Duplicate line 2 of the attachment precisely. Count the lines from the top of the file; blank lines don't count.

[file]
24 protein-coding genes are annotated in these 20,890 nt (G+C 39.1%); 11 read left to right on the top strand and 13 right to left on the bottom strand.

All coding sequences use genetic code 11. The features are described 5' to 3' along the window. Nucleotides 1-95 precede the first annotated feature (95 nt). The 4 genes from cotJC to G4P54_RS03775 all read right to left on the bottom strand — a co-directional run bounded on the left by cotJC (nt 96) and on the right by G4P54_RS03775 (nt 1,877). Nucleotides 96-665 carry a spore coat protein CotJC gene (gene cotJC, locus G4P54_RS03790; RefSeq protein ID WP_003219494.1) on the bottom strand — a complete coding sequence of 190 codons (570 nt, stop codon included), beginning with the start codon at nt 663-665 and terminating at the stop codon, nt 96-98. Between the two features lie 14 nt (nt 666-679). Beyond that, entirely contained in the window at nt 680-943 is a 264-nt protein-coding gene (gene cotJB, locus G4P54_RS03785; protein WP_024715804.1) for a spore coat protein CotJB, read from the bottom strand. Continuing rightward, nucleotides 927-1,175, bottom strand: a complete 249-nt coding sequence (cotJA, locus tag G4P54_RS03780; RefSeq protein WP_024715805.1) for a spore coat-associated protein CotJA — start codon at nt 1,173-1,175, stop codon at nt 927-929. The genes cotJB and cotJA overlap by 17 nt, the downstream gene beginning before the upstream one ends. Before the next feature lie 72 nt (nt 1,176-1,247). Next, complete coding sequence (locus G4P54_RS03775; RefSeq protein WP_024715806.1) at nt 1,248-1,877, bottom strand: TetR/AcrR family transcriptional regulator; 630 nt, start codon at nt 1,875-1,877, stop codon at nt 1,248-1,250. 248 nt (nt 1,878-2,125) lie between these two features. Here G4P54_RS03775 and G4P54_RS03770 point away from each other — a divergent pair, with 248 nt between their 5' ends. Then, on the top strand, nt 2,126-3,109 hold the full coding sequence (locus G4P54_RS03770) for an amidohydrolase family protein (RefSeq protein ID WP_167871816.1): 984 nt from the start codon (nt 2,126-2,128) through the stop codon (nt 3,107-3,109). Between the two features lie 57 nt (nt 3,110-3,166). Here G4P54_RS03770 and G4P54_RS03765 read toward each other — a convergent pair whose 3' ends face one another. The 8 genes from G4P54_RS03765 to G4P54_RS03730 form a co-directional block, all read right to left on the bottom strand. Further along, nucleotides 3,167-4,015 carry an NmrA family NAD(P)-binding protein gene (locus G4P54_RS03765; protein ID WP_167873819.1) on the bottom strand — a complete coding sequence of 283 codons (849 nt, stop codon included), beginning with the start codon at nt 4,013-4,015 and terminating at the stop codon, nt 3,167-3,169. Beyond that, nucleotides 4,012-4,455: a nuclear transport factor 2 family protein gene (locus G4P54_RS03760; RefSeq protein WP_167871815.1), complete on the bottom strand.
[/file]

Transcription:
All coding sequences use genetic code 11. The features are described 5' to 3' along the window. Nucleotides 1-95 precede the first annotated feature (95 nt). The 4 genes from cotJC to G4P54_RS03775 all read right to left on the bottom strand — a co-directional run bounded on the left by cotJC (nt 96) and on the right by G4P54_RS03775 (nt 1,877). Nucleotides 96-665 carry a spore coat protein CotJC gene (gene cotJC, locus G4P54_RS03790; RefSeq protein ID WP_003219494.1) on the bottom strand — a complete coding sequence of 190 codons (570 nt, stop codon included), beginning with the start codon at nt 663-665 and terminating at the stop codon, nt 96-98. Between the two features lie 14 nt (nt 666-679). Beyond that, entirely contained in the window at nt 680-943 is a 264-nt protein-coding gene (gene cotJB, locus G4P54_RS03785; protein WP_024715804.1) for a spore coat protein CotJB, read from the bottom strand. Continuing rightward, nucleotides 927-1,175, bottom strand: a complete 249-nt coding sequence (cotJA, locus tag G4P54_RS03780; RefSeq protein WP_024715805.1) for a spore coat-associated protein CotJA — start codon at nt 1,173-1,175, stop codon at nt 927-929. The genes cotJB and cotJA overlap by 17 nt, the downstream gene beginning before the upstream one ends. Before the next feature lie 72 nt (nt 1,176-1,247). Next, complete coding sequence (locus G4P54_RS03775; RefSeq protein WP_024715806.1) at nt 1,248-1,877, bottom strand: TetR/AcrR family transcriptional regulator; 630 nt, start codon at nt 1,875-1,877, stop codon at nt 1,248-1,250. 248 nt (nt 1,878-2,125) lie between these two features. Here G4P54_RS03775 and G4P54_RS03770 point away from each other — a divergent pair, with 248 nt between their 5' ends. Then, on the top strand, nt 2,126-3,109 hold the full coding sequence (locus G4P54_RS03770) for an amidohydrolase family protein (RefSeq protein ID WP_167871816.1): 984 nt from the start codon (nt 2,126-2,128) through the stop codon (nt 3,107-3,109). Between the two features lie 57 nt (nt 3,110-3,166). Here G4P54_RS03770 and G4P54_RS03765 read toward each other — a convergent pair whose 3' ends face one another. The 8 genes from G4P54_RS03765 to G4P54_RS03730 form a co-directional block, all read right to left on the bottom strand. Further along, nucleotides 3,167-4,015 carry an NmrA family NAD(P)-binding protein gene (locus G4P54_RS03765; protein ID WP_167873819.1) on the bottom strand — a complete coding sequence of 283 codons (849 nt, stop codon included), beginning with the start codon at nt 4,013-4,015 and terminating at the stop codon, nt 3,167-3,169. Beyond that, nucleotides 4,012-4,455: a nuclear transport factor 2 family protein gene (locus G4P54_RS03760; RefSeq protein WP_167871815.1), complete on the bottom strand.